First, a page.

i dont want the quick release for single speed, i want to ditch the skewer for a solid axle to torque it down good for single speed... my LBS mechanic said they couldnt do it but with sealed bearings in the hub that seems absurd, any thoughts?
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If your LBS mechanic looked at it, and said it wouldn't work, why would any of us second guess a professional on a project which can't even look at? There are many reasons I can think of why doing so is a bad idea, even if it works technically.
The biggest reason I can think of for it not working technically is that an axle for a sealed bearing hub has large, machined areas designed to interface with the inside race of the bearing. A solid axle, unless specifically made for that hub, isn't going to be machined to fit the bearing race.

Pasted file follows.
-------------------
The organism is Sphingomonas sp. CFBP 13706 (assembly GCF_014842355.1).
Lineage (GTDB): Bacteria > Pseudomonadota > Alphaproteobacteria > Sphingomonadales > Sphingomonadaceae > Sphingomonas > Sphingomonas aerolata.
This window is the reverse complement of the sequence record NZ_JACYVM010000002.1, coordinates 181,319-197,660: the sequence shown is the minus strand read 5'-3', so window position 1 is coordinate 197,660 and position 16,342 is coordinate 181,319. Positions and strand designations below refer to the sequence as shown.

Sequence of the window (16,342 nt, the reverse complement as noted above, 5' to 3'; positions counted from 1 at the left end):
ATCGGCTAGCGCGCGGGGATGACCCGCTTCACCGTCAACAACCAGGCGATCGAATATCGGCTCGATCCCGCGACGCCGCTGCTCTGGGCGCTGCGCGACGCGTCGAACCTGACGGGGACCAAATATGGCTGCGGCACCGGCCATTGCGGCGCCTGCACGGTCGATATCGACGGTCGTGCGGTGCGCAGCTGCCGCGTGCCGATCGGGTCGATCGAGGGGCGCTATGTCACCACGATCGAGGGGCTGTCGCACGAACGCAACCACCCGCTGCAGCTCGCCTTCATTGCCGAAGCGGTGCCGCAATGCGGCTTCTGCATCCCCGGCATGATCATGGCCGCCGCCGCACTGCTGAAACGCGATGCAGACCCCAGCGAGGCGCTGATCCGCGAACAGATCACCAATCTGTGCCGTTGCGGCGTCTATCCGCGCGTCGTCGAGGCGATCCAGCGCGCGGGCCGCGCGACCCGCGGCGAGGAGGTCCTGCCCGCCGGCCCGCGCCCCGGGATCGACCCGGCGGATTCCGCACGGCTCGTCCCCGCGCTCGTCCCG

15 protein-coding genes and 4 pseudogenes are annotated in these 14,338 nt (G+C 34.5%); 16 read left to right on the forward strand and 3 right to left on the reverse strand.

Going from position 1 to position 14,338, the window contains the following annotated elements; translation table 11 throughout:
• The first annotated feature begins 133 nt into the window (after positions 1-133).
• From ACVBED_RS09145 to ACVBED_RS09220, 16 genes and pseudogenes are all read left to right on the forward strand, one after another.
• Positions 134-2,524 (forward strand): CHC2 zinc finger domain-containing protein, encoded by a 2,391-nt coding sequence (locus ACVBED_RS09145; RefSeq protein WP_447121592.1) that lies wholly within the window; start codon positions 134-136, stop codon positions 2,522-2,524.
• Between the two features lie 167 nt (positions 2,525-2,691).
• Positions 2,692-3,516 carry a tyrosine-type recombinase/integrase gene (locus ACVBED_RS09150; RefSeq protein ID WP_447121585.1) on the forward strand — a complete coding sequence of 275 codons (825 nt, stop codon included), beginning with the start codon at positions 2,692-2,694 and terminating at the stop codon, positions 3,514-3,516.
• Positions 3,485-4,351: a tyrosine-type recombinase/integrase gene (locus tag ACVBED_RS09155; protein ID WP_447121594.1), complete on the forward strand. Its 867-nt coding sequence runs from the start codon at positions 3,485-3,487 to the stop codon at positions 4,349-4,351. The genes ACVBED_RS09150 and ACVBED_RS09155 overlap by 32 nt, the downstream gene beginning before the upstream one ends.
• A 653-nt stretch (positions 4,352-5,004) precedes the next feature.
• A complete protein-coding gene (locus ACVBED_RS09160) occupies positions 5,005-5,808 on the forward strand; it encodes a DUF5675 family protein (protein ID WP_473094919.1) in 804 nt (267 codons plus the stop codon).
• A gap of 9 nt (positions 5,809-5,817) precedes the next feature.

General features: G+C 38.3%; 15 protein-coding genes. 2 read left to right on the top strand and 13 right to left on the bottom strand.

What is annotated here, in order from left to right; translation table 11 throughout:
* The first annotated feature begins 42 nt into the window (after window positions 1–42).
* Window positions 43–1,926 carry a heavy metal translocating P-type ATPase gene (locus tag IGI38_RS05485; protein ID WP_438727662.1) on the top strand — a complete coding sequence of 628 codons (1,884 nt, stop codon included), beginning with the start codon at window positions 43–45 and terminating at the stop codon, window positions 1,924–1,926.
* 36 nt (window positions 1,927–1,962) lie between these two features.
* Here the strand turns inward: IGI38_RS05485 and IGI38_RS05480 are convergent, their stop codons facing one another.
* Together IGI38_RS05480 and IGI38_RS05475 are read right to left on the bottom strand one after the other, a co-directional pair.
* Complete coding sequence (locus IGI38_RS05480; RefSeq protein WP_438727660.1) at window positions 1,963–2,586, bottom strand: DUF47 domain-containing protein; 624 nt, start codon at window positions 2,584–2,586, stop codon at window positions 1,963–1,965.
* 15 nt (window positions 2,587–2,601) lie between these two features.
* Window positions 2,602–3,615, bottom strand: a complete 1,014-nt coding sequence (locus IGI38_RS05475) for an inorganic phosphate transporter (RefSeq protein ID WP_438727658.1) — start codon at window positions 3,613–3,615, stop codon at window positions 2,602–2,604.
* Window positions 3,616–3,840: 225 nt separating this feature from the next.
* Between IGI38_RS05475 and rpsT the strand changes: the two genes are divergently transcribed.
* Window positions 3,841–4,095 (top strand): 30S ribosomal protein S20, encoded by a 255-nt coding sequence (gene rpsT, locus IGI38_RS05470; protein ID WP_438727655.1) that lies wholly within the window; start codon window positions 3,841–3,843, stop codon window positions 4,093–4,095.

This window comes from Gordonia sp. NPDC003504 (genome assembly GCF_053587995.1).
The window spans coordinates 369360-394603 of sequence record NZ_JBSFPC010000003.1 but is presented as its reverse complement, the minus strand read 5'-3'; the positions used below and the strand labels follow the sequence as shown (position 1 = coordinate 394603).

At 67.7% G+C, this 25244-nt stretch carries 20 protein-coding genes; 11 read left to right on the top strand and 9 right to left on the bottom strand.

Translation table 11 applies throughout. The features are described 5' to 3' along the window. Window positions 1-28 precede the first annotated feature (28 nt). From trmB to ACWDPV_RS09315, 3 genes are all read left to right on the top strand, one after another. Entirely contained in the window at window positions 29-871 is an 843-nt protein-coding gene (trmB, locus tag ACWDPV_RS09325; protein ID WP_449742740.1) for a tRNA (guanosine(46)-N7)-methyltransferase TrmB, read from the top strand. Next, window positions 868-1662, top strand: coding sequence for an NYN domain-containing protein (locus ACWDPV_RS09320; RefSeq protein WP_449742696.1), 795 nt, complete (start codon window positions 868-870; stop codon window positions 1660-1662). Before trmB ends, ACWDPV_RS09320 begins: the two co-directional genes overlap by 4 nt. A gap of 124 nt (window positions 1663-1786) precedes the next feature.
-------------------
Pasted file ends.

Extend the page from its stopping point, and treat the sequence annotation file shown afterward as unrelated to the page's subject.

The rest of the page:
In addition, most axles for sealed bearing wheels are aluminum, which is fine when using a compression closure like the quick release, but which is a poor, and very likely unsafe, material for a threaded closure system like a single speed axle nut.
If you can't fit a solid axle, you could try a ratcheted quick release such as the DT Swiss RWS system and here's the main page with a variety of sizes. You ratchet it tight and they claim 50% more clamping force than common quick release.
They're not cheap, but I have one on the front as I'm running disk brakes which generate a lot of downward force on the axle, so your clamp should be good. The rear I have a solid Alfine axle. I find they are worth the money though, they are a quality item, but maybe go for the metal handled ones if you want the most durability.